2. Consider an IPM approach by using biological control options (release of predatory mites), modifying cultural practices (avoiding water stress and excessive nitrogen fertilization), and applying botanical (rosemary oil or other similar products), microbial (BotaniGard, Pfr-97, Met 52, Grandevo, and Venerate), or chemical (Table 2) pesticides.
  3. Provide refuges that support susceptible mite populations to delay resistance development.
  4. When applying chemical miticides rotate those among different mode of action (MoA) groups.  Use softer chemicals when predatory mites are used.
  5. Periodically monitor miticide efficacy and signs of resistance development.  If resistance is suspected, conduct a simple bioassay to confirm before field application of the miticide.  Collect several leaves samples from different parts of the field with TSSM suspected to have resistance to a particular miticide.  Prepare a small quantity of the spray liquid in a container following field application rates.  Dip the leaves in the spray liquid and keep them in a covered container (not airtight) in a cool, dry place.  Check 48 hours after the exposure to determine the efficacy of or resistance to the miticide based on TSSM mortality.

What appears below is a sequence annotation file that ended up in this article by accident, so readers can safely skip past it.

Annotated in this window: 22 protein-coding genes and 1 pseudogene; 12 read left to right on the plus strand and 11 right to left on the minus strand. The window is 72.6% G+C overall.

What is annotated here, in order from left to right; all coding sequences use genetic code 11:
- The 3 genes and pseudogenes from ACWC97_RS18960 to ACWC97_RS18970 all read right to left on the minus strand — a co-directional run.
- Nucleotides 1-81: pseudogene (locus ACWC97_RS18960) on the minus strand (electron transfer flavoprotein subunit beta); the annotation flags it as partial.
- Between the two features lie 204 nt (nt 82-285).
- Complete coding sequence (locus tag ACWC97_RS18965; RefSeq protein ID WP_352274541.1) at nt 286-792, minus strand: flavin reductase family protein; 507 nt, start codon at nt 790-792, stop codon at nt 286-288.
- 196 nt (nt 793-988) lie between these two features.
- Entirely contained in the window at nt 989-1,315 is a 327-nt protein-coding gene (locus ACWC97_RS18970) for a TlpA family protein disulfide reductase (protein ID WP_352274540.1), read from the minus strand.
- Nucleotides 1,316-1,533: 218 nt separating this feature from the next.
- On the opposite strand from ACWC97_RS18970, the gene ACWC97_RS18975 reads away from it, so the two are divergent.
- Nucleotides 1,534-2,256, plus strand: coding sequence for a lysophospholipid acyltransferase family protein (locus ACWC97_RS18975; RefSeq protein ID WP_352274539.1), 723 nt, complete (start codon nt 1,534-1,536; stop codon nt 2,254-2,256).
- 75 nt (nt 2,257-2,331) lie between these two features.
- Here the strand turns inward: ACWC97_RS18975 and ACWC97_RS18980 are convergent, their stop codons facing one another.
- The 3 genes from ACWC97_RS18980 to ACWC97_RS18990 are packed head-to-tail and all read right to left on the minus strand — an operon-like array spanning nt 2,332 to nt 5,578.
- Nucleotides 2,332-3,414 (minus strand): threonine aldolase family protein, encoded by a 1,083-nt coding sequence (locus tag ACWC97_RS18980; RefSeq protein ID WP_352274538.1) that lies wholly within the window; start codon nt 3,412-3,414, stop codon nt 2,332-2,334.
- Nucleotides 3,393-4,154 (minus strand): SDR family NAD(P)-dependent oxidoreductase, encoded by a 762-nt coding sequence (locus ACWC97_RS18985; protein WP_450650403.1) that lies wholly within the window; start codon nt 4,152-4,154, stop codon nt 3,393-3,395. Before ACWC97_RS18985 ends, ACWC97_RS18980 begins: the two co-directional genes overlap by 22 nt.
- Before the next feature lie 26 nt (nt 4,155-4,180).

Bioassay to determine miticide resistance in twospotted spider mites.

Additional information on TSSM and its management in strawberries can be found at:

References

Gould, F.  1978.  Predicting the future rresistance of crop varieties to pest populations: a case study of mites and cucumbers.  Environ. Entomol. 7: 622-626.

Gould, F.  1979.  Rapid host range evolution in a population of the phytophagous mite Tetranychus urticae Koch.  Evolution 33: 791-802.

Gould, F. Carroll, C. R., and Futuyma, D. J.  1982.  Cross-resistance to pesticides and plant defenses: a study of the two-spotted spider mite.  Entomol. Exp. Appl. 31:175-180.

Grbić, M., Van Leeuwen, T., Clark, R.M., Rombauts, S., Rouzé, P., Grbić, V., Osborne, E.J., Dermauw, W., Ngoc, P.C.T., Ortego, F. and Hernández-Crespo, P.  2011. The genome of Tetranychus urticae reveals herbivorous pest adaptations. Nature, 479: 487-492. DOI: 10.1038/nature10640

Head, G. and C. Savinelli.  2008.  Adapting insect resistance management programs to local needs.  In: Onstad, D. W. (Ed.) Insect Resistance Management: Biology, Economics, and Prediction, Academic Press, United Kingdom, pp. 89-106.

Van Leeuwen, T., Vontas, J., Tsagkarakou, A., Dermauw, W. and Tirry, L.  2010. Acaricide resistance mechanisms in the two-spotted spider mite Tetranychus urticae and other important Acari: a review. Insect Biochem. Mol. Biol. 40: 563–572.

Whalon, M. E., Mota-Sanchez, D., Hollingworth, R. M., and Duynslager, L.  2006.  Michigan State University Arthropod Resistance Database.  http://www.pesticideresistance.org/search.php 


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Posted on Wednesday, September 14, 2016 at 4:48 PM